Several clients believe that, in order to benefit from the lack of nutrition in certain foods, it is necessary to supplement with alternate foods. This common error by assumption can be avoided by feeding your dog a high quality food from the start. In the modern era, most of our diets are nutritionally sound—at least on paper. The substantial issue is the bioavailability. In the past, many of the diets were animal tested (as listed on the AAFCO statement); however, because of the increased costs of animal testing, a majority have fallen back into the formulated category (as listed on AAFCO statement). This means that the diet meets the qualifications (nutritionally) based on a computer model, but crucially no guarantee that it does in reality (bioavailable). Alternating diet to solve this issue is most definitely not the answer because there is no way of truly balancing the diet in correlation to the deficiency—unless you can pinpoint the exact insufficiency.
Another area many consumers are not aware of is how things are listed on the AAFCO (American Feed Control Officials) statement, which has led to confusion. The AAFCO statement is on every bag of food and is important to be aware of and educated on. The three main categories from the AAFCO statement (in addition to animal tested and formulated) are the life stages in which the food is designed for. The two categories of the past were adults (not senior), puppies and pregnant bitches. Recently, another stage has been added which is for ALL LIFE STAGES. In order to get this classification with AAFCO, these diets must meet the most stringent criteria, which is the nutritional benefits needed for puppies and pregnant bitches (why not just say that?). So unbeknownst to many consumers, they are feeding their older dog food that is geared towards puppies, thus adding to the obesity issues.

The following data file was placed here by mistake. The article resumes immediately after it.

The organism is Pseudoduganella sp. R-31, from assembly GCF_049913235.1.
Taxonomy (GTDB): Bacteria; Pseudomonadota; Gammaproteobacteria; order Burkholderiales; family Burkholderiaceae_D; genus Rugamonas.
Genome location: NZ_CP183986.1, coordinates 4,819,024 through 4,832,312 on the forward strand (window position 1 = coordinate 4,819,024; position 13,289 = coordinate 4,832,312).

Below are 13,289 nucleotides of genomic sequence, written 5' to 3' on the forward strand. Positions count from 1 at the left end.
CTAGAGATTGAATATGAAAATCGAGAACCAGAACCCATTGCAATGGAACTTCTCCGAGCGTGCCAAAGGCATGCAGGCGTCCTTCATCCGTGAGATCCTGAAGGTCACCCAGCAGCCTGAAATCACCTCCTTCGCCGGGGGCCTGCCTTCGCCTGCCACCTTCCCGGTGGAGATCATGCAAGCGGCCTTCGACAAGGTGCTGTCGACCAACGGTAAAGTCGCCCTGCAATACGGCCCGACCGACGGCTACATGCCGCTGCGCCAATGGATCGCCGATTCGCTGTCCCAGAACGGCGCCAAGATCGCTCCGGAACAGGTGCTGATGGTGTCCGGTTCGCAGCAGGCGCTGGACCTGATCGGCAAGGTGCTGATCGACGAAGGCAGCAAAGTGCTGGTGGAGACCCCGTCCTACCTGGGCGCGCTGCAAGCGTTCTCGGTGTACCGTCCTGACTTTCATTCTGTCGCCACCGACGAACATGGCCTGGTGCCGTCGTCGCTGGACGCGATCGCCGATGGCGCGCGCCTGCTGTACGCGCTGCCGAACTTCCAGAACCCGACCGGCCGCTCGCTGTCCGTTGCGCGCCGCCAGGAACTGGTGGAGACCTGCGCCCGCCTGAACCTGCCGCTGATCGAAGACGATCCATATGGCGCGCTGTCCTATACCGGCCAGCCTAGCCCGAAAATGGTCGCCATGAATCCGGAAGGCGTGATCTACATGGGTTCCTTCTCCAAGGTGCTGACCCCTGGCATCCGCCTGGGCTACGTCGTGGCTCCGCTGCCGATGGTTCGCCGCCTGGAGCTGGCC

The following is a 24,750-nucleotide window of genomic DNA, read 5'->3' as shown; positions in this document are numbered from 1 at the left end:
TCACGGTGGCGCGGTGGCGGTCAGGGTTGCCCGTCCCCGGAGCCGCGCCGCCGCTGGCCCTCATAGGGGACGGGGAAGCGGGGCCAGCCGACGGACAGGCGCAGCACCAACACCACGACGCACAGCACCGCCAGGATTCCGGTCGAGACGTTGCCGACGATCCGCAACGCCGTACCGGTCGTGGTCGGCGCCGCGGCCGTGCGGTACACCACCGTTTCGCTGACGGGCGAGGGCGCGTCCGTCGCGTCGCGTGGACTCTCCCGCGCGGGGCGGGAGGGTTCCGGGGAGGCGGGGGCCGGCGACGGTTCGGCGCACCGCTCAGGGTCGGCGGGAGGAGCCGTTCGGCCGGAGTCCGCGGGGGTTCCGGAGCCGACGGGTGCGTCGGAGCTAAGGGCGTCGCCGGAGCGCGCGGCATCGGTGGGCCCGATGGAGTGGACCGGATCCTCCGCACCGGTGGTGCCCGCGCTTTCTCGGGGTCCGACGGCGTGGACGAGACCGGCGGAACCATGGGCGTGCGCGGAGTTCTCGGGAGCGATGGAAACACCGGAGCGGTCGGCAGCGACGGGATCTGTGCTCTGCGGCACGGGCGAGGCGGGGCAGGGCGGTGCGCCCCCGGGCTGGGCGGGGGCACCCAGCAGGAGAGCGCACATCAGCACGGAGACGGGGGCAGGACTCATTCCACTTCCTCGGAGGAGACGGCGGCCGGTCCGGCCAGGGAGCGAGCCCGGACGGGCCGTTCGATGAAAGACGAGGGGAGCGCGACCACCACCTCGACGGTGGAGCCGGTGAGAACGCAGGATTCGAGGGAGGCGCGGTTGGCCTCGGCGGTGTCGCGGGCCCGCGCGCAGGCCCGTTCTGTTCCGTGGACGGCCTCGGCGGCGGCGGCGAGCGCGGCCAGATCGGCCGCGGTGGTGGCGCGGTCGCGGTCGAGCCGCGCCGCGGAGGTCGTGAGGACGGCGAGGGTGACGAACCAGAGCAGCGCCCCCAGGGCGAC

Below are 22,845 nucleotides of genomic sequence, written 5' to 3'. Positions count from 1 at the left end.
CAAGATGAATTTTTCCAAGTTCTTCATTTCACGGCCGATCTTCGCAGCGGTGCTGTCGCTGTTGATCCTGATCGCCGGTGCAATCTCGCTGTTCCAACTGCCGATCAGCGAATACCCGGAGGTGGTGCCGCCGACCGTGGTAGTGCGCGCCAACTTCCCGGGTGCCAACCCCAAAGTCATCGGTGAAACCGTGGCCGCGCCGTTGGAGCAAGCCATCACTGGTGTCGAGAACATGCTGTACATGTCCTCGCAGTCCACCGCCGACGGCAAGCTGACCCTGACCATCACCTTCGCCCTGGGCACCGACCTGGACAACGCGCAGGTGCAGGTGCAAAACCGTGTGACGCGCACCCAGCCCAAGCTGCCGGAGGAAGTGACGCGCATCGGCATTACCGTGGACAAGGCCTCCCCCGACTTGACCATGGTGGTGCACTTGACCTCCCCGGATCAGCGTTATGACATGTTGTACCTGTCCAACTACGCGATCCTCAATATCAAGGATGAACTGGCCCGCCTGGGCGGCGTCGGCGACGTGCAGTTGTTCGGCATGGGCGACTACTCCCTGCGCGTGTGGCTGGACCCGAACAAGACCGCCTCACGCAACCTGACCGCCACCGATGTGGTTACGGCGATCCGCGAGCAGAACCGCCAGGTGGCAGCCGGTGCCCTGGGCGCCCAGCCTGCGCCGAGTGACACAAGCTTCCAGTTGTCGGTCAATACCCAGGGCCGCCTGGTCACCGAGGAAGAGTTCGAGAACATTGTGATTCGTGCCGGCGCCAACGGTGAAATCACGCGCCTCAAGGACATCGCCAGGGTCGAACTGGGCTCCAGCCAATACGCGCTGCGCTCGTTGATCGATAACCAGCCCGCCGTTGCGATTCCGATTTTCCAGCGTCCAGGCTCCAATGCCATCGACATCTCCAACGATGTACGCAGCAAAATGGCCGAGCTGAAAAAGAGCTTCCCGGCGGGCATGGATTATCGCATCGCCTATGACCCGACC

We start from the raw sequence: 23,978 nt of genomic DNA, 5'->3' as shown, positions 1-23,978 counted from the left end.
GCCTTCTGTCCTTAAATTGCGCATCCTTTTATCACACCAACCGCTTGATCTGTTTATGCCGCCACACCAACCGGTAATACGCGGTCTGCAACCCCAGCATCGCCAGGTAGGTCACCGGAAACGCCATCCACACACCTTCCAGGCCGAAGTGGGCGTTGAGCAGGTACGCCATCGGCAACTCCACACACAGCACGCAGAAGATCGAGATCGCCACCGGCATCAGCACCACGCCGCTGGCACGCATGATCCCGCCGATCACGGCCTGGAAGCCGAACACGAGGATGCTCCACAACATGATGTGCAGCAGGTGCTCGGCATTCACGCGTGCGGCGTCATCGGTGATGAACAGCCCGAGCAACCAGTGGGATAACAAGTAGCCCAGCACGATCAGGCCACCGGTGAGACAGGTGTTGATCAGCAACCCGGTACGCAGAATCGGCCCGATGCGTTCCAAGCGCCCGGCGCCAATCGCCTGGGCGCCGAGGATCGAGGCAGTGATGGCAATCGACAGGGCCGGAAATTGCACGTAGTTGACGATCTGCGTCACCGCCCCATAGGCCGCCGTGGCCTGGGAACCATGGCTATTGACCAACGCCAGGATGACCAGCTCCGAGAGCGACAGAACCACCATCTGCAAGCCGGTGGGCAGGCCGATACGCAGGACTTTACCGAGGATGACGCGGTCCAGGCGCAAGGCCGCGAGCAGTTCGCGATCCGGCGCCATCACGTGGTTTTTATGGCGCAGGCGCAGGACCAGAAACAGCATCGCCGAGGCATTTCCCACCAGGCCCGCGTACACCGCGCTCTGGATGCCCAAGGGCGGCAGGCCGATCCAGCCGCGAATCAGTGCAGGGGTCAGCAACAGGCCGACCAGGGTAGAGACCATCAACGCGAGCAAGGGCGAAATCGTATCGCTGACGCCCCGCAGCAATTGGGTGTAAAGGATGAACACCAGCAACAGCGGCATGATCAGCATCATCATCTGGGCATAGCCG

The most consistent issue I found in my years of practice was not the food, but the habitual supplementation of treats within the diet. For years, one influential manufacturer convinced us that by providing their treats to our dogs, we could keep their teeth squeaky clean. Great marketing, but no scientific evidence to back up the claim. Unfortunately, the consumers fell into this propaganda trap and the treats were labeled as beneficial. This of course led to the assumption that, if one treat was beneficial, then additional treats would be even more effective. This translated to every member of the family giving Fido an unnecessary number of treats and now, unknowingly, the dog was provided with significantly more than its recommended daily calorie requirement.
Helping our canine companions maintain a healthy weight is very important for their longevity. Many small dogs die from the secondary effects of obesity, which almost always manifest into heart and lung issues. Numerous, if not a majority of, large dogs are euthanized due to arthritis causing back and hip issues, which are exacerbated by obesity. We need to love our dogs to the absolute fullest, but with praise and quality time, not with food. ✂️
Dr. Cliff Faver graduated with a BS in Biology/BA in Chemistry before getting a Veterinary degree in 1987. He is the past owner of Animal Health Services in Cave Creek, Arizona and now the US distributor for Iv San Bernard products, teaches the ISB Pet Aesthetician Certification program, and speaks internationally on hair and skin. His passion is to merge groomers and veterinarians to aid in helping and healing pets. He is also a member of AVMA, AAHA, AZVMA, Board member with Burbank Kennel Club, and has served on Novartis Lead Committee, Hill’s International Global Veterinary Board, and a Veterinary Management Group.